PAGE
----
US 6377280 B1 Abstract A method comprising constructing virtual (Discrete Wavelet Transform) DWT sub-bands from an image by performing the DWT and then applying an inverse DWT upon the virtual sub-bands, the result of the inverse DWT representing an up-sampled version of the image. In an alternate embodiment, an apparatus comprising a computer readable medium having instructions which when executed perform constructing virtual (Discrete Wavelet Transform) DWT sub-bands from an image by performing a DWT upon the image, applying an inverse DWT upon the virtual sub-bands, the result of the inverse DWT representing an up-sampled version of the image.
Claims(36) 1. A method comprising:
constructing virtual (Discrete Wavelet Transform) DWT sub-bands from an input image by performing a two-dimensional DWT upon said input image, said virtual sub-bands including an LL virtual sub-band, an HL virtual sub-band, an LH virtual sub-band and an HH virtual sub-band, each sub-band consisting of the same number of coefficients as there are pixels in said input image, said virtual LL sub-band having coefficients that repeat all pixels of said input image as multiplied by a scaling factor, said scaling factor being the square of the sum of the low-pass filter coefficients of the DWT utilized; and
applying an inverse two-dimensional DWT upon said virtual sub-bands, the result of said inverse two-dimensional DWT representing an up-sampled version of said image.
2. A method according to
3. A method according to
performing a forward DWT upon said input image, said forward DWT resulting in four input image DWT sub-bands LL, HL, LH and HH.
4. A method according to
constructing coefficients for said virtual LH sub-band; and
constructing coefficients for said virtual HL sub-band.
5. A method according to
fetching a value from said input image DWT LH sub-band;
setting the upper left corner of a virtual coefficient group to be the fetched value; and
setting all other locations in said virtual coefficient group to zero.
6. A method according to
fetching a value from said input image DWT HL sub-band;
setting the upper left corner of a virtual coefficient group to be the fetched value; and
setting all other locations in said virtual coefficient group to zero.
7. A method according to
repeating fetching, setting the upper left corner and setting all other locations for all values in said input image DWT LH sub-band.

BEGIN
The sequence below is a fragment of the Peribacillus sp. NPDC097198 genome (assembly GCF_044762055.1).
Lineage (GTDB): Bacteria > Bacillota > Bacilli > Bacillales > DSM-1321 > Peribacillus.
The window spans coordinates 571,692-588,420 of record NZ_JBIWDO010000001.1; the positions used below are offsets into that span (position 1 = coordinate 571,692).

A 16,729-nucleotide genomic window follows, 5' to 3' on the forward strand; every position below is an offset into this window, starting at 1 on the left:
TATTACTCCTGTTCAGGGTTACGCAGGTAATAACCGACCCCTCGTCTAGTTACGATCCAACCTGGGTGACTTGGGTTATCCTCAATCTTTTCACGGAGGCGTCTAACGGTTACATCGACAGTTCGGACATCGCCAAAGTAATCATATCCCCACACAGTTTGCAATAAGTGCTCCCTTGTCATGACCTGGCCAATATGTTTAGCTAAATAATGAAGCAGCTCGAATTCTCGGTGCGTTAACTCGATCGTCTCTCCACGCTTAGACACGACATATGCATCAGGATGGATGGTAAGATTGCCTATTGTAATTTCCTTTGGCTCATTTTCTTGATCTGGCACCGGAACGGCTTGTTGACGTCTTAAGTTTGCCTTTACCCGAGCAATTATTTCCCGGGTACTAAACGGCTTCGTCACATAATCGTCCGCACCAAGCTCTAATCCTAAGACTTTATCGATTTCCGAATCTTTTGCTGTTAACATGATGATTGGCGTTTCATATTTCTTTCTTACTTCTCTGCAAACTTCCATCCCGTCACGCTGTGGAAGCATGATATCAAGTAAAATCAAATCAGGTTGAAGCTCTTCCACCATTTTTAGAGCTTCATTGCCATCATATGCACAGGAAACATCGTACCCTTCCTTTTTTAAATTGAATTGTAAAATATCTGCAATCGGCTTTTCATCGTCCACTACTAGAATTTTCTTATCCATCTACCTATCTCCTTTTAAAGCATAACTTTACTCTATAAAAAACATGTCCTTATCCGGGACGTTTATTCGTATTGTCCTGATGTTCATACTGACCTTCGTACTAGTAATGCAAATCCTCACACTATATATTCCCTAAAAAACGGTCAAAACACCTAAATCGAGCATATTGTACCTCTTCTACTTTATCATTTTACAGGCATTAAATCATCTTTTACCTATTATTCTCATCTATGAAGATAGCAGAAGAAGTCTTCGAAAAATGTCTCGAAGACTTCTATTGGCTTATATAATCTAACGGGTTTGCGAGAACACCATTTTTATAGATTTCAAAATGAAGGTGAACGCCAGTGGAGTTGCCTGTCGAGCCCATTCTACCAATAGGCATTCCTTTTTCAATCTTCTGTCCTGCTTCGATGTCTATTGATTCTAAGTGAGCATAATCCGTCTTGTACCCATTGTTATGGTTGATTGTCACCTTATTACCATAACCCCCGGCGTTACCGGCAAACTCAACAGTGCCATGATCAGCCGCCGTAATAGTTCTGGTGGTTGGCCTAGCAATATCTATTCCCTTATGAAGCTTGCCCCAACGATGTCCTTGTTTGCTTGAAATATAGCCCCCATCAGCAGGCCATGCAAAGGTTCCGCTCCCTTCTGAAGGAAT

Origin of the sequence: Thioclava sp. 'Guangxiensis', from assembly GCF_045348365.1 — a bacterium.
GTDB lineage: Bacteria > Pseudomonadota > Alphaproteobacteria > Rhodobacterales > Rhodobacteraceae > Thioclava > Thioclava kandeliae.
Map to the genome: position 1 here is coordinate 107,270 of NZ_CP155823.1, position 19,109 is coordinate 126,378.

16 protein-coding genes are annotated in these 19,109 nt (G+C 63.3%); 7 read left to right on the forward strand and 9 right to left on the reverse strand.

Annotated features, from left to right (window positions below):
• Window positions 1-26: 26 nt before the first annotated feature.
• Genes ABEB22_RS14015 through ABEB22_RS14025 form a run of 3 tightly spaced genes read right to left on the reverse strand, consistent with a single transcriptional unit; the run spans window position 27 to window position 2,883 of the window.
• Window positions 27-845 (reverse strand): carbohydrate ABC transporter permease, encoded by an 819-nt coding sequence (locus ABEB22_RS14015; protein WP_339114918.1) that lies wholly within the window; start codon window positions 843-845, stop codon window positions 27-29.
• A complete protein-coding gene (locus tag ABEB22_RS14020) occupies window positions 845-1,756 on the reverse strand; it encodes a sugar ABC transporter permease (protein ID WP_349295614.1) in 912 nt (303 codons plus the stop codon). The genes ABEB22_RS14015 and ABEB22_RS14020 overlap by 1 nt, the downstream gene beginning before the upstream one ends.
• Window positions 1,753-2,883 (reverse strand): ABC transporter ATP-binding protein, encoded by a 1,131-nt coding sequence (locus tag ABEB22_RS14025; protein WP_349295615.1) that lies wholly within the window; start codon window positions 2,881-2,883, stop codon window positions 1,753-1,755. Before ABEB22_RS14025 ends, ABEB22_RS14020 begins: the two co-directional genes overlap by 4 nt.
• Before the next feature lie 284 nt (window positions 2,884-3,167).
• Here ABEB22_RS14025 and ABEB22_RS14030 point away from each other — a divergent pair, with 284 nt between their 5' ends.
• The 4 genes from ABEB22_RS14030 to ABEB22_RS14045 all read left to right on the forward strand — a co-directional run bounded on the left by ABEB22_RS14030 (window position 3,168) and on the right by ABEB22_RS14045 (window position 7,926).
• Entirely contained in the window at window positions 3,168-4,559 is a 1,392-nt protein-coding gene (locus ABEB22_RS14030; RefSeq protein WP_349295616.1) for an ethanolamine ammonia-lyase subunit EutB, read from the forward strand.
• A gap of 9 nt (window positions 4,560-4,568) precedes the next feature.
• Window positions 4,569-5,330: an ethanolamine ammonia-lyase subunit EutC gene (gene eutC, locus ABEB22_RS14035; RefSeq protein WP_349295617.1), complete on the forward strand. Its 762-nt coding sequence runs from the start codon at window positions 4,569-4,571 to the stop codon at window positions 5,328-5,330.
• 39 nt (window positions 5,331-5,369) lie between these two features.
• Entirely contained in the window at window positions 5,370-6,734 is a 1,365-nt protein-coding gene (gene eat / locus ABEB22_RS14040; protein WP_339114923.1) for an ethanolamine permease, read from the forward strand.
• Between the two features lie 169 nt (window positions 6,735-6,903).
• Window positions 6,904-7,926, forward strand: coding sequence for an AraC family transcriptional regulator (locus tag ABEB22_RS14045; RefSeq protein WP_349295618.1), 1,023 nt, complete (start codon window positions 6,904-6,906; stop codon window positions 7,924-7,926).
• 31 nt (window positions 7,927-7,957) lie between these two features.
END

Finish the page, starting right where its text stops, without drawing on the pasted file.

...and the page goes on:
8. A method according to
repeating fetching, setting the upper left corner and setting all other locations for all values in said input image DWT HL sub-band.
9. An apparatus comprising a computer readable medium having instructions stored thereon which when executed cause:
constructing virtual (Discrete Wavelet Transform) DWT sub-bands from an input image by performing a DWT upon said input image, said virtual sub-bands including an LL virtual sub-band, an HL virtual sub-band, an LH virtual sub-band and an HH virtual sub-band, each sub-band consisting of the same number of coefficients as there are pixels in said input image, said virtual LL sub-band having coefficients that repeat all pixels of said input image as multiplied by a scaling factor, said scaling factor being the square of the sum of the low-pass filter coefficients of the DWT utilized; and
applying an inverse DWT upon said virtual sub-bands, the result of said inverse DWT representing an up-sampled version of said image.
10. A system comprising:
a memory configured to store image and DWT result data; and
a processor coupled to said memory, said processor configured by instructions loaded in said memory to construct virtual sub-band input data from said image data, said virtual sub-bands including an LL virtual sub-band, an HL virtual sub-band, an LH virtual sub-band and an HH virtual sub-band, each sub-band consisting of the same number of coefficients as there are pixels in said input image, said virtual LL sub-band having coefficients that repeat all pixels of said input image as multiplied by a scaling factor, said scaling factor being the square of the sum of the low-pass filter coefficients of the DWT utilized; and to perform an inverse DWT upon said input data generating an up-sampled image therefrom.
11. A system according to
12. An apparatus according to
13. A method comprising:
constructing a virtual LL sub-band of a (Discrete Wavelet Transform) DWT for an up-sampled image by taking pixel values of an input image and multiplying said pixel values by a scaling factor;
constructing virtual LH, HL and HH sub-bands of a DWT for said up-sampled image; and
applying an inverse DWT upon said constructed virtual sub-bands to form said up-sampled image, said up-sampled image having a greater number of pixels than said input image.
14. A method according to
15. A method according to
16. A method according to
17. A method according to
18. A method according to
19. A method according to
20. A method according to
21. A method according to
22. An apparatus comprising a computer readable medium having instructions stored thereon which when executed cause:
constructing a virtual LL sub-band of a (Discrete Wavelet Transform) DWT for an up-sampled image by taking pixel values of an input image and multiplying said pixel values by a scaling factor;
constructing virtual LH, HL and HH sub-bands of a DWT for said up-sampled image; and
applying an inverse DWT upon said constructed virtual sub-bands to form said up-sampled image, said up-sampled image having a greater number of pixels than said input image.